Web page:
Howard’s imitations are frequently mawkish and sentimental (especially on

The subjects of dogs, and gettin’ the wimmen an’ children to safety before

Them painted savages gets here) where Kenneth Roberts never was.

The Balthus/Conan friendship is pretty interesting, but otherwise it’s cowboys

and Indians. Pretty poor.

Cowboys and Indians (or more accurately, settlers and Indians), yes, but not "pretty poor;" in fact, infinitely rich. The central tenet of Richard Slotkin’s Regeneration Through Violence (Wesleyan University Press, 1973) is that "The story of the evolution of an American mythology is in large measure the story of our too-slow awakening to the significance of the American Indian." Schweitzer’s facetiousness is as perfect an illustration of Slotkin’s "too-slow awakening" as one could wish for, or rather not wish for.

Conan of Cimmeria is not a character much given to understatement, but he is guilty of same when he tells Balthus that "it’s as well on the border as any- where." It is actually far, far better on the border and "Beyond the Black River," as has been emphasized by the other two greatest American writers of heroic fantasy, Fritz Leiber ("the truest and most satisfying of the Conan stories") and Karl Edward Wagner ("a sense of conviction and mounting power that few of the other Conan stories can match") Whence came that conviction and mounting power?

Greil Marcus supplies an answer in his Mystery Train: Images of America in Rock ‘n’ Roll Music:" History without myth is surely a wasteland, but myths are compelling only when they are at odds with history." "Black River" is extraordinarily compelling precisely because it is so at odds with American history. No shining city on a hill will be built in the primordial Pictish Wilderness. The Picts will not lie down in front of the bulldozer of Hyborian Manifest Destiny but instead hijack the vehicle and put it in reverse; as Leiber points out, "Black River" is based on the first stage of the only historical event which Howard described in considerable detail in his essay The Hyborian Age,,,the eventually triumphant eruption of the ferocious, primitive Picts into medievally civilzed Aquilonia." The Huron sachem in Michael Mann’s The Last of the Mohicans declares that "When the white man came, night entered our future;" in Howard’s pseudo-history, the Picts return as the night which falls on the Hyborian future.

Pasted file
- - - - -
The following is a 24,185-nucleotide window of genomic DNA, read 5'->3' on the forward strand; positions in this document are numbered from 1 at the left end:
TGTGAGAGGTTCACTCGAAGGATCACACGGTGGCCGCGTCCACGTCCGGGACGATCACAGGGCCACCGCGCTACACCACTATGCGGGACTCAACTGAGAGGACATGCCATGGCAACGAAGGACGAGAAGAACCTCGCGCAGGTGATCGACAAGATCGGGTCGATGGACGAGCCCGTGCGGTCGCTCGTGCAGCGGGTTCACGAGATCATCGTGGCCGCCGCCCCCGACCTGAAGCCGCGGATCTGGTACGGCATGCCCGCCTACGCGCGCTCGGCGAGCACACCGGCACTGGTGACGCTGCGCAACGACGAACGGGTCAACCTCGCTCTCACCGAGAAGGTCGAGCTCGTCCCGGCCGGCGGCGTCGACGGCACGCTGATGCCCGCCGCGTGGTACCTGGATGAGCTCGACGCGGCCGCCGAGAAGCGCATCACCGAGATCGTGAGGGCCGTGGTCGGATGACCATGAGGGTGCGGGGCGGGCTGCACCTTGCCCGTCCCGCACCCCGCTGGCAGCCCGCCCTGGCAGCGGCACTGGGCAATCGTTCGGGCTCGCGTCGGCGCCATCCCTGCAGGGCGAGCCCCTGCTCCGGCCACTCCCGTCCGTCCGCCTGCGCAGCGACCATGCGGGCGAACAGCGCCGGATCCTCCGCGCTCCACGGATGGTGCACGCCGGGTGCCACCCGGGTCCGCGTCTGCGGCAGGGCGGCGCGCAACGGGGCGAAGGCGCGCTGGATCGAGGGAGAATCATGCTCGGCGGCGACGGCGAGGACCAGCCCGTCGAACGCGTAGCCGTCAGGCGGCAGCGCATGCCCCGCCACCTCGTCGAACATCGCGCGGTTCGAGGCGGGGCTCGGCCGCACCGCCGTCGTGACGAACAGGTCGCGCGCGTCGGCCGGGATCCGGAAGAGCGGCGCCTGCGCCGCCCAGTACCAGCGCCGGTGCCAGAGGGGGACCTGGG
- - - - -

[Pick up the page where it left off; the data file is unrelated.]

"Beyond the Black River" and "Wolves Beyond the Border" fragment also reverse Darrell Schweitzer’s sneer about "gettin the wimmen an’ children to safety before them painted savages gets here;" the stories parallel classic American literature in their overriding concern with getting the heroes to safety from the wimmen and children, among them painted savages. Better to be tied to a Pictish torture stake than tied down; many if not most of "Black River"s "new breed of men growing up on the raw edge of the world" would recognize in old Joshua Braxton of "Sharp’s Gun Serenade" a kindred spirit. Braxton allows as how he longs for Chawed Ear, "But whilst that old mudhen of a Miss Stark is there I haunts the wilderness if it takes the rest of my life."

But before Americans haunted the wilderness they were haunted by it, which brings us to Schweitzer’s complaint that the Picts "have all the humanity of a Hollywood Indian from a 1940s B-movie, and in fact resemble real Indians only superficially." Actually they have all the inhumanity of the demonic Indians in our first, and worst, nightmares on these shores. Schweitzer has missed the boat. Which boat? The very first boat, or boats, whose Puritan passengers have never been better described than in D.H. Lawrence’s Studies in Classic American Literature: